I used to workout to get “skinny” thinking that is what would be the magic trick to making me feel comfortable in my own skin and actually like myself. Now, I workout to feel better and be stronger. You know what’s funny? Those are far better motivators than trying to be skinny or to fit  into someone else’s standard of beauty. I won’t lose 20 pounds overnight, but I can improve my mood and attitude with one 30 minute workout – those immediate results are fantastic motivators.

Every single day there are pressures to be more and do more. To try harder to fit into a mold that may or may not fit into who I am or who I want to be. The days I don’t feel confident, those little things bother me more than they should and I tend to give into the frustrations even more. Those days also typically line up with the days I miss my morning workout and thankfully, working in a downtown setting means I can spend my lunch hour taking a brisk walk through the city. And, nor matter how I felt before or during that walk, I always feel better when I get back.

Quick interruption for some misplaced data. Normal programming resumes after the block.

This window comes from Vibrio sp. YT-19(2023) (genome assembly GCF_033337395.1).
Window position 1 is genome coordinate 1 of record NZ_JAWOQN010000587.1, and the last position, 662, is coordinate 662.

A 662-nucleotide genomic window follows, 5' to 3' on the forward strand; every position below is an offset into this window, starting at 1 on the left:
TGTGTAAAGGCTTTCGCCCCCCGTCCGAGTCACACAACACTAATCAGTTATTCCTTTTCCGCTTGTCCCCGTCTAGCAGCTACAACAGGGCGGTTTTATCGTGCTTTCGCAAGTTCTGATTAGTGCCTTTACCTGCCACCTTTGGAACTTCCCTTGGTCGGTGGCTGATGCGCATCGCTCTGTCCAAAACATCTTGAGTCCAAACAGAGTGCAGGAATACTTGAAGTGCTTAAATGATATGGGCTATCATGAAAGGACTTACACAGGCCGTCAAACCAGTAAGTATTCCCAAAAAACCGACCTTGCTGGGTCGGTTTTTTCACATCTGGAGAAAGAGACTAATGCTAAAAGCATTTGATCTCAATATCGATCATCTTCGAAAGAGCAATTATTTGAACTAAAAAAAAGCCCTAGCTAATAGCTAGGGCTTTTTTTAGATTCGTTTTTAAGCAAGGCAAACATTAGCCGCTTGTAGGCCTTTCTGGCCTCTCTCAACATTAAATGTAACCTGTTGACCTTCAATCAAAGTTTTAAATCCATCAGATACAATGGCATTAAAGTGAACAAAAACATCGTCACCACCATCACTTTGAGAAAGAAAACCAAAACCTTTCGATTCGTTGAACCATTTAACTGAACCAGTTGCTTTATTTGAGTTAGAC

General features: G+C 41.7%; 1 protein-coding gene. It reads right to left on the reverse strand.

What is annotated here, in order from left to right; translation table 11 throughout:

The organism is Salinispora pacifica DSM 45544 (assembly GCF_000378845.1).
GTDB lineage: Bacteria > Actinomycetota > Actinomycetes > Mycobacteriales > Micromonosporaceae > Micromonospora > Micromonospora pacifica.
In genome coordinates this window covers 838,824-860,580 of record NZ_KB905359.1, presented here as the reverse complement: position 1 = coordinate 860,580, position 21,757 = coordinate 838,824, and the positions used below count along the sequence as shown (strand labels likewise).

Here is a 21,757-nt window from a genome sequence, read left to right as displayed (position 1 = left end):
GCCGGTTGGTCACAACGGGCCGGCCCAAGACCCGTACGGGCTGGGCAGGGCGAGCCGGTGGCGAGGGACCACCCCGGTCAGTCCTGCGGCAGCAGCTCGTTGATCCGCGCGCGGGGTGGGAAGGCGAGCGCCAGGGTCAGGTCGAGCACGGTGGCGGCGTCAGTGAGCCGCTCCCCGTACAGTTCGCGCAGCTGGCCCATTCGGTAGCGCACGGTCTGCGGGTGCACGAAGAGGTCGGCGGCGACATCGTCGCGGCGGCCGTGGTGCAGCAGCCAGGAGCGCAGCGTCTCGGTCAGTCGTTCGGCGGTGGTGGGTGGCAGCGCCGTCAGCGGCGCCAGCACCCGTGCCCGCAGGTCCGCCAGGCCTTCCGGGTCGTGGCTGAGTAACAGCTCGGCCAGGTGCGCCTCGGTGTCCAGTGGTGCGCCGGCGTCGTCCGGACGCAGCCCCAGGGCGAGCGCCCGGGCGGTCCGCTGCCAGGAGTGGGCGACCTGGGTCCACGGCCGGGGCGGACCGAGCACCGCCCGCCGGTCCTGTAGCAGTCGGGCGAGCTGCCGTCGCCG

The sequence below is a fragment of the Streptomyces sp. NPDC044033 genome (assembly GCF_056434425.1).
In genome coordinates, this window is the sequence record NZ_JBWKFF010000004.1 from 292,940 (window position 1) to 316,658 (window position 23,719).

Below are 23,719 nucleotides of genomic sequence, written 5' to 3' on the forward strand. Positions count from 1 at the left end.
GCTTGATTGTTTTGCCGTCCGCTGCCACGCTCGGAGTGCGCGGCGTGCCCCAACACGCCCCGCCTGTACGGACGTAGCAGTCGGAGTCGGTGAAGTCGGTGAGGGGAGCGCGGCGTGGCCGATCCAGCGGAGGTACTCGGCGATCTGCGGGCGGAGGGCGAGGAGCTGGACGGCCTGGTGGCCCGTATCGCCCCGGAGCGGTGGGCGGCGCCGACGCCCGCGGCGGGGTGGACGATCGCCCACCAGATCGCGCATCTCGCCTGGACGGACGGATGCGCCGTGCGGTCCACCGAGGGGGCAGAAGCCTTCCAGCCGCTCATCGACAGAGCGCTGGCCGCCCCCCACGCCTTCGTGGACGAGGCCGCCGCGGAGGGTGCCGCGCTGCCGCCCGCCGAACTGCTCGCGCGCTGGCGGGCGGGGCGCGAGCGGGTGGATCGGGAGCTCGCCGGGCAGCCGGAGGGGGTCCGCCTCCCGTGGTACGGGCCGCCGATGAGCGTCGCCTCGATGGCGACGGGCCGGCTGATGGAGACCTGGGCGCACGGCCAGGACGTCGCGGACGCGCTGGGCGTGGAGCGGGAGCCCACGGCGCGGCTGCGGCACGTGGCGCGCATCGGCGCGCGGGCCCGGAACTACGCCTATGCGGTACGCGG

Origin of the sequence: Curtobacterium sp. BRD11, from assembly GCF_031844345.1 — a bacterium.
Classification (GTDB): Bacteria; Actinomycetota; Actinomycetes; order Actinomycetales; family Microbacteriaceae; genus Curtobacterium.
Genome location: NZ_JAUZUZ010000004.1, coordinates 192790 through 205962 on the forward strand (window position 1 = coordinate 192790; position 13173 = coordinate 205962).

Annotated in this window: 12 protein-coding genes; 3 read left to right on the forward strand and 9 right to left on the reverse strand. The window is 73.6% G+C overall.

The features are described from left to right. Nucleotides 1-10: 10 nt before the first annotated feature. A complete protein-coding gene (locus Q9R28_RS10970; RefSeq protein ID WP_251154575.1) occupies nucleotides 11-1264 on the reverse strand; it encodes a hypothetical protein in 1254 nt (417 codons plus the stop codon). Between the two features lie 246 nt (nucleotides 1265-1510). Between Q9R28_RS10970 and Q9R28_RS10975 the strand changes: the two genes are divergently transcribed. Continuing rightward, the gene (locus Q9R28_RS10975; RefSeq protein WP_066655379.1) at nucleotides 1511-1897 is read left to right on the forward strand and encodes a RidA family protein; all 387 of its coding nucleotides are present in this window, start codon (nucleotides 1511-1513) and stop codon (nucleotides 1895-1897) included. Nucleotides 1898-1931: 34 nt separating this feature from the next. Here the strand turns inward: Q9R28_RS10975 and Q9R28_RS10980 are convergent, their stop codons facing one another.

As a working mom, it is easy to feel guilty for taking time for yourself. But, don’t. Our families need us healthy and happy.

A Livable Wage

Every once in a while I see a quote from a politician that is just so awful I cannot even fathom for a second that it is true (i.e. “grab ’em by the pussy”). That was my exact reaction when I saw a meme with this quote pop up in my news feed over and over again:

“This is an example of the fundamental difference between a liberal and a conservative. I do not support a livable wage.” -Karen Handel, GOP Candidate GA6